Landmark Agriculture Bill goes back to Parliament for its second reading

The Agriculture Bill went back to Parliament for its second reading this week
The Agriculture Bill went back to Parliament for its second reading this week
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The Agriculture Bill took a step closer to becoming law this week as it passed its second reading in the House of Commons.

The legislation which will transform British farming was led through its second visit to Parliament by Environment Minister, Theresa Villiers, on the first working day since our official departure from the EU.

The Bill, which had originally stalled late last year when a general election was called had been introduced to the House on January 16 and laid out the replacement scheme for the EU CAP system.

This week, three weeks since its first reading, the Bill, which will radically restructure Government support for the agricultural industry, returned to be debated by MPs.

Mrs Villiers opened the session with a speech setting out how the Bill will help safeguard nature in England and protect our countryside through the new Environment Land Management scheme (ELMS) which will see farmers being rewarded for ‘public goods’ such as cleaner air, water and improved animal welfare standards.

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She also said it would help boost productivity and maximise land potential for sustainable food production.

She said the Agriculture Bill would enable the industry to “seize one of the most important opportunities from being an independent nation – the freedom to write our own rules about how we farm and manage our land”.

But there was concern voiced by opposition MPs with Caroline Lucas (Green) asking for a legal commitment to ensuring food coming into the country would be produced to the same standards as British farmers.

In response, Mrs Villiers stated it had been in the party’s manifesto that it would maintain the high standards of animal welfare, food safety and environmental protection.

She said the Government would “defend that line” in its trade negotiations.

It was also a point raised by Shadow Environment Secretary, Luke Pollard, who said the Bill failed to provide controls on imported goods such as chlorinated chicken or hormone treated beef.

As he closed the debate, Agriculture Minister, George Eustice, said the prohibition on the sale of chlorine washed chicken and hormone fed beef was already on the statute book as retained EU law.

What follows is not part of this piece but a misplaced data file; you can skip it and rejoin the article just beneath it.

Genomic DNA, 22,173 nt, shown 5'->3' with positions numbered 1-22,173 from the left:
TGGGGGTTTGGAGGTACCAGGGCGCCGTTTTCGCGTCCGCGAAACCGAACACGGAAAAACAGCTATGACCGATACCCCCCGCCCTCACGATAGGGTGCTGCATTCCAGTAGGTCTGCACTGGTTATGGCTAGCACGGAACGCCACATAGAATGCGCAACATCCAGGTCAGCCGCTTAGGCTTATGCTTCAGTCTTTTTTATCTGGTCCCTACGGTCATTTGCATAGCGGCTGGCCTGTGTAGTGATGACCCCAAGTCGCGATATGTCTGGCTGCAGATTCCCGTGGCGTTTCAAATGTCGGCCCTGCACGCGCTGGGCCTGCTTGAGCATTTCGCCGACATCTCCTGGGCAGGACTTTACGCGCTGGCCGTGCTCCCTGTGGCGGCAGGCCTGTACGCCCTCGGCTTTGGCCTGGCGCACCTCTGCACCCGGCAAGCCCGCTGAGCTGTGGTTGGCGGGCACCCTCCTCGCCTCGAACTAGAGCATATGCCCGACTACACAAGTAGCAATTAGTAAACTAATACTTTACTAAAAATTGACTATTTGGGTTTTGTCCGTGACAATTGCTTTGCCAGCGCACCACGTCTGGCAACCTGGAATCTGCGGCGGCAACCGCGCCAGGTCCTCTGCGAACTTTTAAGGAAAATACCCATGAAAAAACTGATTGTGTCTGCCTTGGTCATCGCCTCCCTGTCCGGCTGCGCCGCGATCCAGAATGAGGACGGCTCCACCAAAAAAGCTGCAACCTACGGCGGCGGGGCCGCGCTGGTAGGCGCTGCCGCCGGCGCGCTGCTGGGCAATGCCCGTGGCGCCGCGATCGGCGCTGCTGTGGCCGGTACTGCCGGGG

The Bill will now go to Committee Stage followed by Report Stage and Third Reading before transferring to the House of Lords for further scrutiny.

Mrs Villiers said she looked forward to working with parliamentary colleagues to progress the Bill and write our new agricultural legislation into law.

The shape of any new trade deal has been high on the list of concerns for farming organisations and as the Department for International Trade also set out its core principles for embarking on securing free trade deals with the rest of the world, this week, the NFU said future free trade agreements must not undermine British farming’s high standards.

NFU director of EU exit and international trade, Nick von Westenholz, said: “The government must ensure any trade deals we negotiate promote, rather than undermine, the farming the UK excels in, with its high standards of animal welfare and environmental protection.

“This means ensuring that the food we import meets the same high standards required of UK farmers – not only ensuring UK farming can thrive, but that it can act as a gold standard for farming across the world to emulate.”

In its statement, the Government reinforced its manifesto message highlighted by Mrs Villiers in the reading of the Agriculture Bill, that it would not compromise on our high environmental protection, animal welfare and food standards.

Mr von Westenholz said this reassurance was welcomed along with the pledge that nothing in any agreement will undermine the Government’s commitment to tackling climate change, which, Mr von Westenholz said, would be crucial if UK farming is to meet its ambition of achieving net zero carbon emissions by 2040.

“It is also important that the UK Government has acknowledged that it should walk away from any trade deals if the terms aren’t right. Seeking a trade deal at any cost runs the risk of the UK making unacceptable concessions just to get a final agreement over the line,” he said.

“We urge the government to make an explicit commitment that it will ensure all food imports meet those standards too and that these commitments are in law, ensuring legislative protection for our high standards of production and food safety.”